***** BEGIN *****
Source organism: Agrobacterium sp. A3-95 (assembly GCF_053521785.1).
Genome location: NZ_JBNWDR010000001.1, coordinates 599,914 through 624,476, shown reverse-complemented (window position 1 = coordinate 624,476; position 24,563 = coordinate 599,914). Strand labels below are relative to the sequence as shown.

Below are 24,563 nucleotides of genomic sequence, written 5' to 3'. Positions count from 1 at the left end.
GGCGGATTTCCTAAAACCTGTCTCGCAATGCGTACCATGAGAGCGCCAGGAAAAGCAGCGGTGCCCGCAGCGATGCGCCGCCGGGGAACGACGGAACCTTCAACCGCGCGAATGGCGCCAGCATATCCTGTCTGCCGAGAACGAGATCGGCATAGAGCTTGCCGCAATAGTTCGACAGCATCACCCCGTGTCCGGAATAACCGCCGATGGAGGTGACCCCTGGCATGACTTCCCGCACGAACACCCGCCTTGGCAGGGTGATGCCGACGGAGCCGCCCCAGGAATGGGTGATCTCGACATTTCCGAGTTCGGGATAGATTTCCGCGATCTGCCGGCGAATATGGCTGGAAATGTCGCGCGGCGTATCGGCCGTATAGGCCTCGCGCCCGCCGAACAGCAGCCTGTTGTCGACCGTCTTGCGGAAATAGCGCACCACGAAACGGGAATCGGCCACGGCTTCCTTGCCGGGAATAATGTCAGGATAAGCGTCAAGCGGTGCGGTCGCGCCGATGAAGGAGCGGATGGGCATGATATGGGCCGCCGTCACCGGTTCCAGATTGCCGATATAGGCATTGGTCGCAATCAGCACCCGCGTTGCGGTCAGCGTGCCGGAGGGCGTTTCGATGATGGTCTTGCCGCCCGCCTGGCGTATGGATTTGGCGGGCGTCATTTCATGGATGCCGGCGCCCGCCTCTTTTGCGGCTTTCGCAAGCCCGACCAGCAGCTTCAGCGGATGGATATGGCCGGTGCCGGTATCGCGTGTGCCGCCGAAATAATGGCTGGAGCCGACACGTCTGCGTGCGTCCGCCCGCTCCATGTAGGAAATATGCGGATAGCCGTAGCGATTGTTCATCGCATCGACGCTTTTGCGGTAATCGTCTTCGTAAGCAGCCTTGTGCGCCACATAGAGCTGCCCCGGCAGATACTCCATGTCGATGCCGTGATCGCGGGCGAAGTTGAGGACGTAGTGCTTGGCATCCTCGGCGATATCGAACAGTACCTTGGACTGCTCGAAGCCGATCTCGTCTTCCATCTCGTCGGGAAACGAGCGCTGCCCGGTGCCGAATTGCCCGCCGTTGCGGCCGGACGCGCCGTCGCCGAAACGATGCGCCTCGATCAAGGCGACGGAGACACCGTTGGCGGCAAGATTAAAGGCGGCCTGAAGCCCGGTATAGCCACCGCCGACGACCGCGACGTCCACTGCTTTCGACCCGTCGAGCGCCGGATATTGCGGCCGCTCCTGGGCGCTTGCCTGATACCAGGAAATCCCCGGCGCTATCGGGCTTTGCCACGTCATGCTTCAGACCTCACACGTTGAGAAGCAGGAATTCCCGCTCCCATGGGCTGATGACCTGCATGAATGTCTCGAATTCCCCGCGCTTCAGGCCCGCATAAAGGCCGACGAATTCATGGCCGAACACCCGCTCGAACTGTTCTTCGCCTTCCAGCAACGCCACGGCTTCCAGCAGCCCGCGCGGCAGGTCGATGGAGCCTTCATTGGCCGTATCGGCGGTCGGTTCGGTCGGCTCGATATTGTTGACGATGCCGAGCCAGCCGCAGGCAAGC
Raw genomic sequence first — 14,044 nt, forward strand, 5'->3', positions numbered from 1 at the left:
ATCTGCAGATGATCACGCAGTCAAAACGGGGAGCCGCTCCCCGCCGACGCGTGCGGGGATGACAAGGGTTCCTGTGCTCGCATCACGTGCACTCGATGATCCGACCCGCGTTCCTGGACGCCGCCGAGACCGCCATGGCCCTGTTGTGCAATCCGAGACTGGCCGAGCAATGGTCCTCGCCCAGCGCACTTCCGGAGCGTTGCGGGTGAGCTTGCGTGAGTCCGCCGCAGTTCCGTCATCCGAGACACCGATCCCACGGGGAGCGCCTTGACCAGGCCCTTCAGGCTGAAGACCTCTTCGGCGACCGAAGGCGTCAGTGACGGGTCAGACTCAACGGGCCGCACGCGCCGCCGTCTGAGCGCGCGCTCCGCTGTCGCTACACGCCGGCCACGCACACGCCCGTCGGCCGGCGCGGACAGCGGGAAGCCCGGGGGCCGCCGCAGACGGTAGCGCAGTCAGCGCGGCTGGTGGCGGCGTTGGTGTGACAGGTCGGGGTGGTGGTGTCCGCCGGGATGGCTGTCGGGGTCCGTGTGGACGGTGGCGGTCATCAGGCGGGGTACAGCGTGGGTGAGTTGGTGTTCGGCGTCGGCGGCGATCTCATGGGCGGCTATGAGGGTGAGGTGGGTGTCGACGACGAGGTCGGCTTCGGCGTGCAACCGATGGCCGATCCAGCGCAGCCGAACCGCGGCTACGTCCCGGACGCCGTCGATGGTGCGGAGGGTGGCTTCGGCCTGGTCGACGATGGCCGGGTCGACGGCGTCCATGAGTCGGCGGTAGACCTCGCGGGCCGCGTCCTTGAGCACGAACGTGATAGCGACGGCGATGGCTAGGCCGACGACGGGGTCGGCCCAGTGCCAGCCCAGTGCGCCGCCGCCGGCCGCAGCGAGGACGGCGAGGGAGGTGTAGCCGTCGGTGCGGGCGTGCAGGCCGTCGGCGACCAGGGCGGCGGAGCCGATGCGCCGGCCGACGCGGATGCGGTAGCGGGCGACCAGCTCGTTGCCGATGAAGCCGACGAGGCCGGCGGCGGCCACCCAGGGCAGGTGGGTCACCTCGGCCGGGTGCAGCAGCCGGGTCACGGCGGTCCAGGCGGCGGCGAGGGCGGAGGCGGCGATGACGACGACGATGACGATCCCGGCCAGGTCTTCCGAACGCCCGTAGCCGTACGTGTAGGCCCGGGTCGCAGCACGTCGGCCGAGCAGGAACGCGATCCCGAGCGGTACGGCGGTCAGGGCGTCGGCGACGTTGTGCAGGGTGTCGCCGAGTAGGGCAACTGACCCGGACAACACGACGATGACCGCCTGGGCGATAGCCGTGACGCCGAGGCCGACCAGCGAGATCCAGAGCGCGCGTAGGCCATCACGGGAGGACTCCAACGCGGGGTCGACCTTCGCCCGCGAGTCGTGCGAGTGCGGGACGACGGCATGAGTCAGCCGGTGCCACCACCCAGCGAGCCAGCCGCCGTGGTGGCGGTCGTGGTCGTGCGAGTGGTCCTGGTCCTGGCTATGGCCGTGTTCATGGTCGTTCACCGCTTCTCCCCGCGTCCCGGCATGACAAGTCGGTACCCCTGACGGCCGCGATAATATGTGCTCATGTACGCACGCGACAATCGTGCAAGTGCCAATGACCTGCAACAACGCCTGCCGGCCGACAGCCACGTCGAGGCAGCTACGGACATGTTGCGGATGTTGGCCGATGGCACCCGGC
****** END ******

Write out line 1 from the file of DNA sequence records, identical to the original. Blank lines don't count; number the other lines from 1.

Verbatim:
Source organism: Agrobacterium sp. A3-95 (assembly GCF_053521785.1).